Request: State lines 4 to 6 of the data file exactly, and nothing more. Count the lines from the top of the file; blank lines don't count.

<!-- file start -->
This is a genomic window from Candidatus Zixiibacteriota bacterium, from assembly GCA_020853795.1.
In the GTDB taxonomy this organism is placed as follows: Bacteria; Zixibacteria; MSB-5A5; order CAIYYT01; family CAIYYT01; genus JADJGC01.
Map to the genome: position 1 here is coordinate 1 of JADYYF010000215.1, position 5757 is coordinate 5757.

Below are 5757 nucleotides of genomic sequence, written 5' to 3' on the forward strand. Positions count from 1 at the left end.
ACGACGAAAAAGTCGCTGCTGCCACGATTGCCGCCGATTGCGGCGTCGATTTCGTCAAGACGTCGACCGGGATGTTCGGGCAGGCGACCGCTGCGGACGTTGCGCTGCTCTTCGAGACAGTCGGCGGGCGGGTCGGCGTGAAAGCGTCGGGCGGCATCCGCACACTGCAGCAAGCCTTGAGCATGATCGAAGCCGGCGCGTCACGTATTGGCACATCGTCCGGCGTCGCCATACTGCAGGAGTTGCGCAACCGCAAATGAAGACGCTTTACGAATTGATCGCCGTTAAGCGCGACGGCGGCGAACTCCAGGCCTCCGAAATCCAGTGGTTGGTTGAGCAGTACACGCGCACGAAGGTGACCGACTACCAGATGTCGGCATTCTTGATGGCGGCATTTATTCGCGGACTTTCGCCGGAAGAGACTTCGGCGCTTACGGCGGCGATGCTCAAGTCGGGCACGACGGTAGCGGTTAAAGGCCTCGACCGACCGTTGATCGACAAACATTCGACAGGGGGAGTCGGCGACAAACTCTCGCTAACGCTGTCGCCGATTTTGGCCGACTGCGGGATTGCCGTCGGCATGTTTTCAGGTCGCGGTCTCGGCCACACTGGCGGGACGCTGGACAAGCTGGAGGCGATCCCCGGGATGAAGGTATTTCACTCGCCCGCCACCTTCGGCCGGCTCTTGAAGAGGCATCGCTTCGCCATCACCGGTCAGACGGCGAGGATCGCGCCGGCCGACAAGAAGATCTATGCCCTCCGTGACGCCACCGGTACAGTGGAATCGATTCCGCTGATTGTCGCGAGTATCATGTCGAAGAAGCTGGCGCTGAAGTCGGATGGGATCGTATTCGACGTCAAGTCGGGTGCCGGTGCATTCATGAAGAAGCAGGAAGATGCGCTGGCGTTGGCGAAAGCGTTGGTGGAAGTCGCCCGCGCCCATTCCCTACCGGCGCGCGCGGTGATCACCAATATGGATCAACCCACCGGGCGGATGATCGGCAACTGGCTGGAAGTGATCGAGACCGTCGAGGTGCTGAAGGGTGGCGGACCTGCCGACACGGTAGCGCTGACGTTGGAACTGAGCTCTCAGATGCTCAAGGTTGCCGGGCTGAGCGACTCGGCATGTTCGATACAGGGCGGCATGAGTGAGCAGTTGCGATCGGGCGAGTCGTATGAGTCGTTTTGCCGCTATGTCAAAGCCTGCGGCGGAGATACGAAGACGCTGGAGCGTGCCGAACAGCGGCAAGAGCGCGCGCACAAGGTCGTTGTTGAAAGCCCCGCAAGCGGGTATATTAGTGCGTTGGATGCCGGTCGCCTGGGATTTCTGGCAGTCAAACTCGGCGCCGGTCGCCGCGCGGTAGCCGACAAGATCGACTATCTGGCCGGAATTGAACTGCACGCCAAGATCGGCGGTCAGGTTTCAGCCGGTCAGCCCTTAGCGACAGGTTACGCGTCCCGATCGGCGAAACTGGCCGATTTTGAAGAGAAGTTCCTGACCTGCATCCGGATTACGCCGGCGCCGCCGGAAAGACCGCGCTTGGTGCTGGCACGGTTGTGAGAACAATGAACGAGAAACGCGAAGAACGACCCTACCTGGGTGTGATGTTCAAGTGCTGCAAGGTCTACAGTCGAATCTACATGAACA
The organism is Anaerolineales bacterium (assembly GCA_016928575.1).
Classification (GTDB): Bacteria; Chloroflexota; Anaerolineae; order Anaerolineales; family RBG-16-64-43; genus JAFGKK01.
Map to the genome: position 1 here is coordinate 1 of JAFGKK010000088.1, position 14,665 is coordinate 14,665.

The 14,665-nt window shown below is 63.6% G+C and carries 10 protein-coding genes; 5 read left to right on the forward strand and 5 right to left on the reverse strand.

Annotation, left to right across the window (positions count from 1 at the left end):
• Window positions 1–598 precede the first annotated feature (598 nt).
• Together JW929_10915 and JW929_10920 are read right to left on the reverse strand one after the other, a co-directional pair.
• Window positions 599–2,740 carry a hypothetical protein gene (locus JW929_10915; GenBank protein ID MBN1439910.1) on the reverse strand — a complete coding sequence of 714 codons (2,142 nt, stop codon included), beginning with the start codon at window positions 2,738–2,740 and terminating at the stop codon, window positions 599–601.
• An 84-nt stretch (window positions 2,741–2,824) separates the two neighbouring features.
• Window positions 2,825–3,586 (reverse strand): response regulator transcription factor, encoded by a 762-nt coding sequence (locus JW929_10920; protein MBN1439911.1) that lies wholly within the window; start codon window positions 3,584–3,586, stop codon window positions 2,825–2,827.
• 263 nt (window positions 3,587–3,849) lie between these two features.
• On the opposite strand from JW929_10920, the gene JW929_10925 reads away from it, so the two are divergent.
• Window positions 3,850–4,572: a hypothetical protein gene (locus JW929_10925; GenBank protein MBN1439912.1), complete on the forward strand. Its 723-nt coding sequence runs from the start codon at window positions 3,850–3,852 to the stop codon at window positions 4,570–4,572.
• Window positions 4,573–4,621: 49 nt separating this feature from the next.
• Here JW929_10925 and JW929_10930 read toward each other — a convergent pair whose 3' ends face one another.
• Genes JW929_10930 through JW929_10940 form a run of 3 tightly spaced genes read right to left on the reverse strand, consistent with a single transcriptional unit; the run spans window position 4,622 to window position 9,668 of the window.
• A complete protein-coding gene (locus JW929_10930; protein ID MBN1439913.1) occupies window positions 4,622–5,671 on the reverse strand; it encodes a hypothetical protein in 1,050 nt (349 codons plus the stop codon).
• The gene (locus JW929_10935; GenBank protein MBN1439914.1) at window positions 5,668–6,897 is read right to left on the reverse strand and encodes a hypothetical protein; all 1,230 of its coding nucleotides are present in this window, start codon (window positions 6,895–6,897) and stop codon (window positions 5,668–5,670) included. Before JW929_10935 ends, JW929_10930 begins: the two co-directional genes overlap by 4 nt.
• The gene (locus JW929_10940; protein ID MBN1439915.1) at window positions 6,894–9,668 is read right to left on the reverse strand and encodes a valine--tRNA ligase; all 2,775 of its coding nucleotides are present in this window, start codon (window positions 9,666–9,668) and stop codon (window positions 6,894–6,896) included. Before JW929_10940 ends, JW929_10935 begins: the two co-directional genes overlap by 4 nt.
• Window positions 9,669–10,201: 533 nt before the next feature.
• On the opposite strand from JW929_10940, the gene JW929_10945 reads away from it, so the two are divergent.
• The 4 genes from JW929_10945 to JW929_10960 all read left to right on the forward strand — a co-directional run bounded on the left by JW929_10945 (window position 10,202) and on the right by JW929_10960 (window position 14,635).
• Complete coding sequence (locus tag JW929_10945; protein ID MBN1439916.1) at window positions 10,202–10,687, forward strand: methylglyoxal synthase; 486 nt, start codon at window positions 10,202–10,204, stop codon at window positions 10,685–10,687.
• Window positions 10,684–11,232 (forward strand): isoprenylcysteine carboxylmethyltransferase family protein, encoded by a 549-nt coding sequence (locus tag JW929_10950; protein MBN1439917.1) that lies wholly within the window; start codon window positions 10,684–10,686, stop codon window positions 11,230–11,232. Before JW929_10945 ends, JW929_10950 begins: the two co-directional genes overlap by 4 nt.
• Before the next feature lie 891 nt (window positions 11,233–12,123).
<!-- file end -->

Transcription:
Below are 5757 nucleotides of genomic sequence, written 5' to 3' on the forward strand. Positions count from 1 at the left end.
ACGACGAAAAAGTCGCTGCTGCCACGATTGCCGCCGATTGCGGCGTCGATTTCGTCAAGACGTCGACCGGGATGTTCGGGCAGGCGACCGCTGCGGACGTTGCGCTGCTCTTCGAGACAGTCGGCGGGCGGGTCGGCGTGAAAGCGTCGGGCGGCATCCGCACACTGCAGCAAGCCTTGAGCATGATCGAAGCCGGCGCGTCACGTATTGGCACATCGTCCGGCGTCGCCATACTGCAGGAGTTGCGCAACCGCAAATGAAGACGCTTTACGAATTGATCGCCGTTAAGCGCGACGGCGGCGAACTCCAGGCCTCCGAAATCCAGTGGTTGGTTGAGCAGTACACGCGCACGAAGGTGACCGACTACCAGATGTCGGCATTCTTGATGGCGGCATTTATTCGCGGACTTTCGCCGGAAGAGACTTCGGCGCTTACGGCGGCGATGCTCAAGTCGGGCACGACGGTAGCGGTTAAAGGCCTCGACCGACCGTTGATCGACAAACATTCGACAGGGGGAGTCGGCGACAAACTCTCGCTAACGCTGTCGCCGATTTTGGCCGACTGCGGGATTGCCGTCGGCATGTTTTCAGGTCGCGGTCTCGGCCACACTGGCGGGACGCTGGACAAGCTGGAGGCGATCCCCGGGATGAAGGTATTTCACTCGCCCGCCACCTTCGGCCGGCTCTTGAAGAGGCATCGCTTCGCCATCACCGGTCAGACGGCGAGGATCGCGCCGGCCGACAAGAAGATCTATGCCCTCCGTGACGCCACCGGTACAGTGGAATCGATTCCGCTGATTGTCGCGAGTATCATGTCGAAGAAGCTGGCGCTGAAGTCGGATGGGATCGTATTCGACGTCAAGTCGGGTGCCGGTGCATTCATGAAGAAGCAGGAAGATGCGCTGGCGTTGGCGAAAGCGTTGGTGGAAGTCGCCCGCGCCCATTCCCTACCGGCGCGCGCGGTGATCACCAATATGGATCAACCCACCGGGCGGATGATCGGCAACTGGCTGGAAGTGATCGAGACCGTCGAGGTGCTGAAGGGTGGCGGACCTGCCGACACGGTAGCGCTGACGTTGGAACTGAGCTCTCAGATGCTCAAGGTTGCCGGGCTGAGCGACTCGGCATGTTCGATACAGGGCGGCATGAGTGAGCAGTTGCGATCGGGCGAGTCGTATGAGTCGTTTTGCCGCTATGTCAAAGCCTGCGGCGGAGATACGAAGACGCTGGAGCGTGCCGAACAGCGGCAAGAGCGCGCGCACAAGGTCGTTGTTGAAAGCCCCGCAAGCGGGTATATTAGTGCGTTGGATGCCGGTCGCCTGGGATTTCTGGCAGTCAAACTCGGCGCCGGTCGCCGCGCGGTAGCCGACAAGATCGACTATCTGGCCGGAATTGAACTGCACGCCAAGATCGGCGGTCAGGTTTCAGCCGGTCAGCCCTTAGCGACAGGTTACGCGTCCCGATCGGCGAAACTGGCCGATTTTGAAGAGAAGTTCCTGACCTGCATCCGGATTACGCCGGCGCCGCCGGAAAGACCGCGCTTGGTGCTGGCACGGTTGTGAGAACAATGAACGAGAAACGCGAAGAACGACCCTACCTGGGTGTGATGTTCAAGTGCTGCAAGGTCTACAGTCGAATCTACATGAACA
The organism is Anaerolineales bacterium (assembly GCA_016928575.1).